Thursday, 13 July 2017

I Thought You Were Self Sufficient?

I had to smile as the Morrisons van pulled up the other night. 
I was half way through butchering three chickens when he rocked up, I kept out of sight - more because I didn't want to put the shopping away than anything else.
But it's funny how our own personnel shopping supply is still at very extremes of the spectrum. 
I grow and harvest fruits, vegetables and butcher much of our own meat but yet we're still very reliant on this yellow van that rolls up each week. 
I try to buy things from other places, our flour is all organic and comes from Shipton Mill, the rest of our meat comes from Rick our local butcher and yet there still seems to be many things we buy each week. 
Year round fresh fruit is one, certainly at this time of year - I'm working on this with plans to plant more berries to help bridge the gap, but I still love fresh apples all year round. 
Snacks are another, mainly for the children, I'm trying on this one as well but I tend to bake a lot less this time of year. 
Some staples and tinned products, again I'm working on this, producing a summer surplus that I can preserve and use year round - this area needs a lot of work! 
Milk and dairy are our other major expense, each week we get through 20 pints of milk, a large block of cheese, butter, etc. I "make" our own yogurt from Easiyo but otherwise I have no intention of changing the way we get dairy yet. A milking cow or goat would be a lot of work and more commitment than I'm willing to give! 
Then there's cleaning products and toilet paper and neither of these I'm willing to give up just yet!

What about you? 

How far are you willing to go in the name of self sufficiency? 


17 comments:

  1. I'd go further than the rest of my family! Apart from the stuff I'd manage without I have to be aware that great as my children are at eating what I give them, they're also all teenagers and I don't want them to look stupid in front of their friends, so that does affect what I give them in their lunches, for example. I still don't buy multipacks of crisps though ;-)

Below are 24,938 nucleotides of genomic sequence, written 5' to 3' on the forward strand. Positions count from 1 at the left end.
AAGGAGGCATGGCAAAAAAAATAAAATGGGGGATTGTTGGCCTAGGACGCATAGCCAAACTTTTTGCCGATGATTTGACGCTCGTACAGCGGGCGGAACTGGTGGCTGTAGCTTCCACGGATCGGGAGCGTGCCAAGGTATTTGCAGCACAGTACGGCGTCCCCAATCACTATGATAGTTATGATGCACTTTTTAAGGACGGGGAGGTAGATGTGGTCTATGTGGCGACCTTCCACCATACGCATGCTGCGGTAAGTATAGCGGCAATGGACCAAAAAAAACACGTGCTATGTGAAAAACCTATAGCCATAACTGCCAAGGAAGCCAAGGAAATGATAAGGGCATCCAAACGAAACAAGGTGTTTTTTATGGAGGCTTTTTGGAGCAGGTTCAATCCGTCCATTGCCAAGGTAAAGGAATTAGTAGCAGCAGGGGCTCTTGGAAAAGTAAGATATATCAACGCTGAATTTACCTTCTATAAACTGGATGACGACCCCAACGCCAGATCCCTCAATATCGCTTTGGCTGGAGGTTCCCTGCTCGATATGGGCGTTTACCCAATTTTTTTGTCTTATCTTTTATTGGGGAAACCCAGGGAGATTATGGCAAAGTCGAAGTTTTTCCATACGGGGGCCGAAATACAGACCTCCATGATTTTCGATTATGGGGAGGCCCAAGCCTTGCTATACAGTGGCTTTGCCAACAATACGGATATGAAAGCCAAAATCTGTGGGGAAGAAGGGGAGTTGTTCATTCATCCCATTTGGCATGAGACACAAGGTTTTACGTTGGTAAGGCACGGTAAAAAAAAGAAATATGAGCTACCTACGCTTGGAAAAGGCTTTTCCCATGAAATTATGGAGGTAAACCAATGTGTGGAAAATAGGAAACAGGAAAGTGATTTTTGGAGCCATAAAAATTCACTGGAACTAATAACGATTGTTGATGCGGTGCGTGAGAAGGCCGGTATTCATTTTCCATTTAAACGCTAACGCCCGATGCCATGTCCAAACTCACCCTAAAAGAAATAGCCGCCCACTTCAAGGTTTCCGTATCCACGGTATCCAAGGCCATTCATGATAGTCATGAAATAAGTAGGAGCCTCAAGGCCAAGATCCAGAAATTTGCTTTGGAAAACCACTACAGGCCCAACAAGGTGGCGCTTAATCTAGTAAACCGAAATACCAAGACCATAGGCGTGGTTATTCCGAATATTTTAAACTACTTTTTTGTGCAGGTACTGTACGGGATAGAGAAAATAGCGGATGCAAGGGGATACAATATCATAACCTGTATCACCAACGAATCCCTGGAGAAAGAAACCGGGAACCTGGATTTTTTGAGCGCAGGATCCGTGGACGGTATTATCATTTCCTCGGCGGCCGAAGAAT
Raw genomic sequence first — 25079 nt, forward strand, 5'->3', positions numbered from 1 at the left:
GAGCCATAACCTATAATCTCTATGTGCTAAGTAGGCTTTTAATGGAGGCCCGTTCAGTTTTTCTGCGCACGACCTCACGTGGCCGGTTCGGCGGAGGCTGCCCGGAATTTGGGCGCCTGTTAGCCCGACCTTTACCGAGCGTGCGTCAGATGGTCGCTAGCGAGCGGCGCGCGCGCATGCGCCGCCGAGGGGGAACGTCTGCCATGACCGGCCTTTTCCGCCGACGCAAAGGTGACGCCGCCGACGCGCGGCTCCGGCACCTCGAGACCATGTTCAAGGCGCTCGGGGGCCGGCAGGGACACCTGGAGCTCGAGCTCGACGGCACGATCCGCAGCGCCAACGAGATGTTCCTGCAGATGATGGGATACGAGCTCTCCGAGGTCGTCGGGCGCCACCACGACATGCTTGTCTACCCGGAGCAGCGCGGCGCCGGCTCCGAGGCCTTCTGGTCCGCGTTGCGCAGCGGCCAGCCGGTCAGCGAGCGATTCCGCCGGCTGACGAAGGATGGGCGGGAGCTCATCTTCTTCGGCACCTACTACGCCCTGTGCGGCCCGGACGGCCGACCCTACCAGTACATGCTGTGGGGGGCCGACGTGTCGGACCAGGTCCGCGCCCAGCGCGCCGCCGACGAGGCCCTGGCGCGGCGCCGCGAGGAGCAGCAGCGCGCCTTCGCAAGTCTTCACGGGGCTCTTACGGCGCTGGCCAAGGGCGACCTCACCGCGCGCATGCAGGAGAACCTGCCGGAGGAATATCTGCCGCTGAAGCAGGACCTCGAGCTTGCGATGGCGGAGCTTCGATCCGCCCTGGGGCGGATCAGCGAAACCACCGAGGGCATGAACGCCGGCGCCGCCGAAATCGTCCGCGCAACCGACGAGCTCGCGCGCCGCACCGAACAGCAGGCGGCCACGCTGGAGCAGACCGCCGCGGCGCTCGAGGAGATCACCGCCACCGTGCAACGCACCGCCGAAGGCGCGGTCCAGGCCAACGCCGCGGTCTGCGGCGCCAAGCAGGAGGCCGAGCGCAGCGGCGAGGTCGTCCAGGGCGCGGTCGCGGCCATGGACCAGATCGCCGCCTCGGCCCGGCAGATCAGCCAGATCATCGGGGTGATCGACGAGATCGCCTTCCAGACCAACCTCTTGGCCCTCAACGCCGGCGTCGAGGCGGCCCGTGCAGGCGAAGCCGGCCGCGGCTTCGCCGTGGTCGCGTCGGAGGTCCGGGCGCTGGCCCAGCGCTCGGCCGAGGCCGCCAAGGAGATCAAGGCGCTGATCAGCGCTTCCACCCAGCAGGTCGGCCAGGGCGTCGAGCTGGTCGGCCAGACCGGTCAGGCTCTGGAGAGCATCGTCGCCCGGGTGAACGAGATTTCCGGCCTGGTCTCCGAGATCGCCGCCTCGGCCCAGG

My snack solution is to make double batches of flapjack and keep it in the freezer- individual pieces defrost quickly- and at this time of year fruit juice and yoghurt-y ice lollies. And the youngest could eat her bodyweight in fruit leather...

    Dairy is a large part of our grocery shopping too. Baking uses a lot of butter, and note again three teenagers! We've been part of a pig club and a lamb club in the past couple of years and I do to persuade the lamb club landowner to go for a dairy sheep breed so I could have milk but share the commitment, but I can't interest him in it yet!

    ReplyDelete
    Replies
    1. I've got to admit a real love of crisp from me! I do love a packet! I've amde the batches of flapjack but I keep forgetting to make it, my kids are always hungry. The yogurt ice lolly sound good though.

      Delete
  2. Being 'self-sufficient' doesn't mean we make our own washing up liquid and bog paper. We should grow and produce as much as possible (to our own capabilities), then begrudgingly buy the rest. I've just come back from buying dog and cat food.

    ReplyDelete
    Replies
    1. I'm with you on that one - it's fuuny though as some people assume that because I'm into it suddenly I'm not wearing deodorant!

      Delete
  3. I agree with Cro it's always hit to be the best of your ability. I'm no where near that as I don't have the land but for a few precious months each year we eat from the garden, stockpile any gluts and freeze what I can for the winter. I also plan to produce even more next year.